A drug ring based in part at an Iowa Thoroughbred farm was busted last month, and one of the special agents investigating the case said it was a “Mexican cartel” type of operation infiltrating horse-related businesses at an increasing rate.
A sting set up by the federal agents and the Mid Iowa Narcotics Enforcement (MINE) Task Force led to the arrest of Emiliano Villegas Caballero, who worked and lived on the farm of leading trainer and Prairie Meadows Hall of Fame inductee Dick Clark. Villegas Caballero was being held in the Polk County jail after being charged in federal court with being “an illegal alien in possession of a firearm.”
Lt. Brad Shutts of the MINE Task Force said Villegas Caballero was storing large quantities of “ice” methamphetamines at a residence on Clark's farm in Mingo, Iowa, then transferring the drugs to a distribution operation, at another farm Villegas Caballero had purchased just off Interstate 80 in nearby Colfax. Colfax is about 15 miles east of Prairie Meadows.
Shutts said Clark, who lived on the farm in a different residence, was “shocked” to learn of the drug distribution ring and cooperated fully in the investigation.
Agents of the U.S. government's Bureau of Alcohol, Tobacco, Firearms and Explosives, using GPS tracking devices and several confidential informants making controlled purchases, worked with local authorities on the case.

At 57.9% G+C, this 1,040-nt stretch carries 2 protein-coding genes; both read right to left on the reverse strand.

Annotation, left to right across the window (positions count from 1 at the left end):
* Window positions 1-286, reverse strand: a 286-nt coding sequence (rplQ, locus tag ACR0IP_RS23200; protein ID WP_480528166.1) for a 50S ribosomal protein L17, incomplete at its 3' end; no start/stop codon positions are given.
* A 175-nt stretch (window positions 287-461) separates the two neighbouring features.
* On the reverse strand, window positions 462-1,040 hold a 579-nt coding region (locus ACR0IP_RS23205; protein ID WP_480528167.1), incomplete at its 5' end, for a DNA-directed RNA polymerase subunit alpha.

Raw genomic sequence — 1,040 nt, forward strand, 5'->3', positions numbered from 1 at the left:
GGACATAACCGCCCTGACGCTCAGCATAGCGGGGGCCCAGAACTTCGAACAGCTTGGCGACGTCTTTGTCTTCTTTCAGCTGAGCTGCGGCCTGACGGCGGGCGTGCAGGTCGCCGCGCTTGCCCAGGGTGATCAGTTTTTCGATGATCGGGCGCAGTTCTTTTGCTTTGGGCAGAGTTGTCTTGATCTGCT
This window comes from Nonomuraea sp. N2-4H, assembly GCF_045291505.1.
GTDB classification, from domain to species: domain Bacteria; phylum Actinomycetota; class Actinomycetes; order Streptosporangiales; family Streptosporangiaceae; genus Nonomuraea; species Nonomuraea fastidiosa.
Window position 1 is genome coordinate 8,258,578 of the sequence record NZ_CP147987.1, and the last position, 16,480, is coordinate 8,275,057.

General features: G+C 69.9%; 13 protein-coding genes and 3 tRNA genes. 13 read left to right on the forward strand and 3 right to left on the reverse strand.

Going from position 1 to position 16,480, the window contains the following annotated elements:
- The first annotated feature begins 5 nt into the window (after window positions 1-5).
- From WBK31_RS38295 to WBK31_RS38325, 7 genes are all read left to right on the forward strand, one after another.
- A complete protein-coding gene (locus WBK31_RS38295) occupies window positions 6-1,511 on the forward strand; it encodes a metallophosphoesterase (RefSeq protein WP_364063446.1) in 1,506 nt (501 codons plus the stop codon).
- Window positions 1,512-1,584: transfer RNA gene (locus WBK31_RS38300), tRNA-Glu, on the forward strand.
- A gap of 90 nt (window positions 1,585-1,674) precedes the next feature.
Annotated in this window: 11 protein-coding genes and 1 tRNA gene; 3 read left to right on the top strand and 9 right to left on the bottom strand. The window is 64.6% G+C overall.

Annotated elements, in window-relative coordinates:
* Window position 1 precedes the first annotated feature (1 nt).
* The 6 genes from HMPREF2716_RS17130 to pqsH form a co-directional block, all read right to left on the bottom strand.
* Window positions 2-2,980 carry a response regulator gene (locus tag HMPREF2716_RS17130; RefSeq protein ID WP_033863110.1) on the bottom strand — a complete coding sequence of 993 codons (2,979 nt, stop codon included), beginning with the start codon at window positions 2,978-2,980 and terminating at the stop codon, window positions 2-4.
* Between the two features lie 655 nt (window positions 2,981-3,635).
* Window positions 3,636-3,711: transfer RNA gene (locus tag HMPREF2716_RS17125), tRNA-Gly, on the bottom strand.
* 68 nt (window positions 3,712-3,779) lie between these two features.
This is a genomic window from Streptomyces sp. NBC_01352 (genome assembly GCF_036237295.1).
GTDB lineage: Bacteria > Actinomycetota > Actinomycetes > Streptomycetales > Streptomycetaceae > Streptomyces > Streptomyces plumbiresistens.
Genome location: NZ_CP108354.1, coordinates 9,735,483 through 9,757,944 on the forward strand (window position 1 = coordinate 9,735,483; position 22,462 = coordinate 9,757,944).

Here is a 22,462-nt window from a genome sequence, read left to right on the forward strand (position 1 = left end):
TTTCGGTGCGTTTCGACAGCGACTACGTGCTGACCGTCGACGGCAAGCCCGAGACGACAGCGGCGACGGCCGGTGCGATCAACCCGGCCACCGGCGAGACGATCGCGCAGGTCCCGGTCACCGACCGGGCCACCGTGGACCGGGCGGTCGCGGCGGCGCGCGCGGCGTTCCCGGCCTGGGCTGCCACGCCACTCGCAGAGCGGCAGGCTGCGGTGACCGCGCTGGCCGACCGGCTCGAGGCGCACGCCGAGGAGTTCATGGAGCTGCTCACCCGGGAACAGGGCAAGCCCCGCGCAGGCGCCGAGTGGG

A total of $90,000 in cash was seized at the Colfax property and at Villegas Caballero's residence on Clark's farm, where two pounds of methamphetamines were discovered. Bank records indicating large cash deposits also were found, along with multiple firearms.
Two other men, including Ulises Sevilla-Lozano, identified as the “mastermind” of the operation, were also arrested.
“This was the largest quantity we'd ever seen,” said Shutts. “This was a major, Mexican cartel type of operation. We are finding that many of these Mexican meth rings are horse track or horse business related.”
The indictment of Villegas Caballero said methamphetamine and other drugs were brought from California in semi-trucks, then loaded into horse trailers at the Colfax farm and taken to Clark's farm in Mingo “for storage.”
Clark told the Paulick Report Villegas Caballero had been working for him “off and on for 10 or 12 years.
“He did chores and took care of the horses at my farm,” said Clark. “I knew that he might have been doing some match racing at the Colfax farm with Quarter horses but this really surprised me, I tell you.”
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